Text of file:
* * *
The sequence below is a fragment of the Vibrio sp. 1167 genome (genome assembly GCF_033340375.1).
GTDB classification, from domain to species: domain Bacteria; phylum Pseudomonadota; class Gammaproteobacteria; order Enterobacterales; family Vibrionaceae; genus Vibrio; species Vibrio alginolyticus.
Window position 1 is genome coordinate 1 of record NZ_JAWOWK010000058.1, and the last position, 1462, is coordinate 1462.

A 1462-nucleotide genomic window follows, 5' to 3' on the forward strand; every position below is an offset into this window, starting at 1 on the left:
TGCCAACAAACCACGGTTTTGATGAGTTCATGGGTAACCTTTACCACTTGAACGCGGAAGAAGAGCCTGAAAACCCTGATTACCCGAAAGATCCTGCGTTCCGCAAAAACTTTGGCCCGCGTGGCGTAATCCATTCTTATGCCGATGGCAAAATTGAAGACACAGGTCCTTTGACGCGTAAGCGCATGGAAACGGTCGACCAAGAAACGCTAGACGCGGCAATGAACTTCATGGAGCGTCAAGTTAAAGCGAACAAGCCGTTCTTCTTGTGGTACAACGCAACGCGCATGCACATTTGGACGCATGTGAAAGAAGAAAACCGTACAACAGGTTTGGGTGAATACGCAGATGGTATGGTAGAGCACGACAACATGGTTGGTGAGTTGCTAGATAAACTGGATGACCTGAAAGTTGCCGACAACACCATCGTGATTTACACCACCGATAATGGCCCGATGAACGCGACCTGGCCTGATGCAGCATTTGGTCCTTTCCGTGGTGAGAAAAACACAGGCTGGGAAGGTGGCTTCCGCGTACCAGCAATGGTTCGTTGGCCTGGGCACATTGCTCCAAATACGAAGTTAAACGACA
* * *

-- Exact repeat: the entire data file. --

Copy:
The sequence below is a fragment of the Vibrio sp. 1167 genome (genome assembly GCF_033340375.1).
GTDB classification, from domain to species: domain Bacteria; phylum Pseudomonadota; class Gammaproteobacteria; order Enterobacterales; family Vibrionaceae; genus Vibrio; species Vibrio alginolyticus.
Window position 1 is genome coordinate 1 of record NZ_JAWOWK010000058.1, and the last position, 1462, is coordinate 1462.

A 1462-nucleotide genomic window follows, 5' to 3' on the forward strand; every position below is an offset into this window, starting at 1 on the left:
TGCCAACAAACCACGGTTTTGATGAGTTCATGGGTAACCTTTACCACTTGAACGCGGAAGAAGAGCCTGAAAACCCTGATTACCCGAAAGATCCTGCGTTCCGCAAAAACTTTGGCCCGCGTGGCGTAATCCATTCTTATGCCGATGGCAAAATTGAAGACACAGGTCCTTTGACGCGTAAGCGCATGGAAACGGTCGACCAAGAAACGCTAGACGCGGCAATGAACTTCATGGAGCGTCAAGTTAAAGCGAACAAGCCGTTCTTCTTGTGGTACAACGCAACGCGCATGCACATTTGGACGCATGTGAAAGAAGAAAACCGTACAACAGGTTTGGGTGAATACGCAGATGGTATGGTAGAGCACGACAACATGGTTGGTGAGTTGCTAGATAAACTGGATGACCTGAAAGTTGCCGACAACACCATCGTGATTTACACCACCGATAATGGCCCGATGAACGCGACCTGGCCTGATGCAGCATTTGGTCCTTTCCGTGGTGAGAAAAACACAGGCTGGGAAGGTGGCTTCCGCGTACCAGCAATGGTTCGTTGGCCTGGGCACATTGCTCCAAATACGAAGTTAAACGACA